CARACAS (Reuters) - U.S. President Donald Trump’s threat of military intervention in Venezuela was “an act of craziness,” the South American country’s Defense Minister Vladimir Padrino said on Friday.
Venezuela’s foreign ministry was expected to issue a statement on Saturday responding to Trump’s comment that “a possible military option” was under consideration for the crisis-racked nation.
The country is deep in a recession compounded by shortages of food and medicine, while anti-government protests have killed more than 120 people since April.
Responding to Trump, Padrino told state television, “It is an act of craziness. It is an act of supreme extremism. There is an extremist elite that rules the United States.”
“As a soldier, I stand with the Venezuelan armed forces, and with the people. I am sure that we will all be on the front lines of defending the interests and sovereignty of this beloved Venezuela,” he added.
Communications Minister Ernesto Villegas called Trump’s remark “an unprecedented threat to national sovereignty.”
In a Friday night message on social network Twitter, he said, “The diplomatic corps is summoned to the foreign ministry for tomorrow, when it will release a communiqué addressing the imperial threat to Venezuela.”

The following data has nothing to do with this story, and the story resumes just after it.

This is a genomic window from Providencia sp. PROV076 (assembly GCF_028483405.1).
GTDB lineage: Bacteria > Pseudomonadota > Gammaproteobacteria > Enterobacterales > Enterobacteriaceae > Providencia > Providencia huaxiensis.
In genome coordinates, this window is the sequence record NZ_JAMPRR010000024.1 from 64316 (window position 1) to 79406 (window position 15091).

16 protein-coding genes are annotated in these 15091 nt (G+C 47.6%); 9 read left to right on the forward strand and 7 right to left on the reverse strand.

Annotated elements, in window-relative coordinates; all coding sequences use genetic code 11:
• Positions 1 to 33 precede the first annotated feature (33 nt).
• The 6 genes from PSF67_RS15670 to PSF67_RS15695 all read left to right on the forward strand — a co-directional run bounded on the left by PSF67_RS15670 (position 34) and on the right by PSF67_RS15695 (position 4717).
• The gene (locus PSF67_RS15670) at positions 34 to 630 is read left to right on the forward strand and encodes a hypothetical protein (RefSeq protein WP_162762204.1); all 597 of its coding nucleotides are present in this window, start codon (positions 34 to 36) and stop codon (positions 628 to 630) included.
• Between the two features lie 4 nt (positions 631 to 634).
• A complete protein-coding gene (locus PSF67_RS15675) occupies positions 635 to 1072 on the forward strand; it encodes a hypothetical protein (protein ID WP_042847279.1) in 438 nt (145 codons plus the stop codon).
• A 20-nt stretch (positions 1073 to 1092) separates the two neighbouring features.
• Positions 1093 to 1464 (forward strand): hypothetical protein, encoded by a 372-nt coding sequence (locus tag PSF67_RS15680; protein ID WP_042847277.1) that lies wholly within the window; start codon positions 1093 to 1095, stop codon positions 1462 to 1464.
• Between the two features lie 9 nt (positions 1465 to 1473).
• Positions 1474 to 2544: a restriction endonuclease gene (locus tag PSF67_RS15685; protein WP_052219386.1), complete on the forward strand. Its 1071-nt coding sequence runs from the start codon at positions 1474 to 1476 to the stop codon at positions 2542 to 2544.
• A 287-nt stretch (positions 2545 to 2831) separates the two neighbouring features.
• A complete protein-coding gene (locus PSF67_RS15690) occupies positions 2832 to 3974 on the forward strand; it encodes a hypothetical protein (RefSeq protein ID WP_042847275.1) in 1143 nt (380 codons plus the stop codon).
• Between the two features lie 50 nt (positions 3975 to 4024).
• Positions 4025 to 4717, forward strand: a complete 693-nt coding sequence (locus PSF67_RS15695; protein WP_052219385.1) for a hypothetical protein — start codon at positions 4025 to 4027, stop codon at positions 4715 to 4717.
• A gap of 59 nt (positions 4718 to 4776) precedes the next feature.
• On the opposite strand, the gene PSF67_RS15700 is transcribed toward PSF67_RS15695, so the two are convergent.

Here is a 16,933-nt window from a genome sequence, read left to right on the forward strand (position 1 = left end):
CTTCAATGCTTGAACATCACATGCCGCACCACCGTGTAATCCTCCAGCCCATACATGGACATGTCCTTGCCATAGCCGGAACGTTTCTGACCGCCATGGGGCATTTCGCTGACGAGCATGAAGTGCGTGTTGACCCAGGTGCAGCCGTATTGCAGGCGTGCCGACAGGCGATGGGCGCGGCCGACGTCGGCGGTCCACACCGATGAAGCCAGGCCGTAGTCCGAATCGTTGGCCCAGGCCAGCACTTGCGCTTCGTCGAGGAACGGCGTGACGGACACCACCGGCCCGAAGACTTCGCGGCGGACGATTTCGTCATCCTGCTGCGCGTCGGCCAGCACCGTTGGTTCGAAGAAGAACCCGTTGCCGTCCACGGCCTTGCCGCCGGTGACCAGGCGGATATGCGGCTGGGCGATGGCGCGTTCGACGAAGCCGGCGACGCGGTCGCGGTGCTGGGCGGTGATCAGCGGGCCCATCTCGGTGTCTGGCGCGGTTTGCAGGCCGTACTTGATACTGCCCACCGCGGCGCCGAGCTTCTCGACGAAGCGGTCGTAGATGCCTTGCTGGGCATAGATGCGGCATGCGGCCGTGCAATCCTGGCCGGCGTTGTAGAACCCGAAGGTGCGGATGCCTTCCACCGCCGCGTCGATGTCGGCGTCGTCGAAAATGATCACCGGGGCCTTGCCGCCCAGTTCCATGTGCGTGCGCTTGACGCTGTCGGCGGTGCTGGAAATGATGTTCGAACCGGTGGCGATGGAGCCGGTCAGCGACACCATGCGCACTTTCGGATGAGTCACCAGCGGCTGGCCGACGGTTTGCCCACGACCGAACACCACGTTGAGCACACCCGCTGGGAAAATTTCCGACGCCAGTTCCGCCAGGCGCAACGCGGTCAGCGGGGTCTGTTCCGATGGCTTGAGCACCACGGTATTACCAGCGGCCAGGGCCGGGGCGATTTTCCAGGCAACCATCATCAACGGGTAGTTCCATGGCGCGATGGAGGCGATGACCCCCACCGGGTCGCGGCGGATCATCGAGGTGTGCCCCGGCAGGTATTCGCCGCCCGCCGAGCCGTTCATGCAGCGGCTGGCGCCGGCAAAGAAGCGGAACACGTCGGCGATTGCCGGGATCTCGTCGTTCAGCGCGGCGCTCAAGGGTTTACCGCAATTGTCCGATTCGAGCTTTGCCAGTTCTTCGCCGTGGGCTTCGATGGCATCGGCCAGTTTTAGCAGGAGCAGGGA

Last month’s election of a legislative superbody packed with allies of unpopular socialist President Nicolas Maduro drew international condemnation for usurping the authority of Venezuela’s opposition-controlled congress.
Maduro says the assembly, which has the power to re-write Venezuela’s constitution, is needed to bring peace and prosperity to the oil-rich but economically ailing country. Critics say the assembly casts aside any remaining checks on Maduro’s power.
The opposition boycotted the vote for the assembly, which assured that it would be stacked with Maduro allies.
The White House said Maduro requested a phone call with Trump on Friday, which the administration appeared to spurn, saying in a statement that Trump would gladly speak with the leader of Venezuela once democracy was restored.
Reporting by Hugh Bronstein and Deisy Buitrago; Editing by Sandra Maler and Clarence Fernandez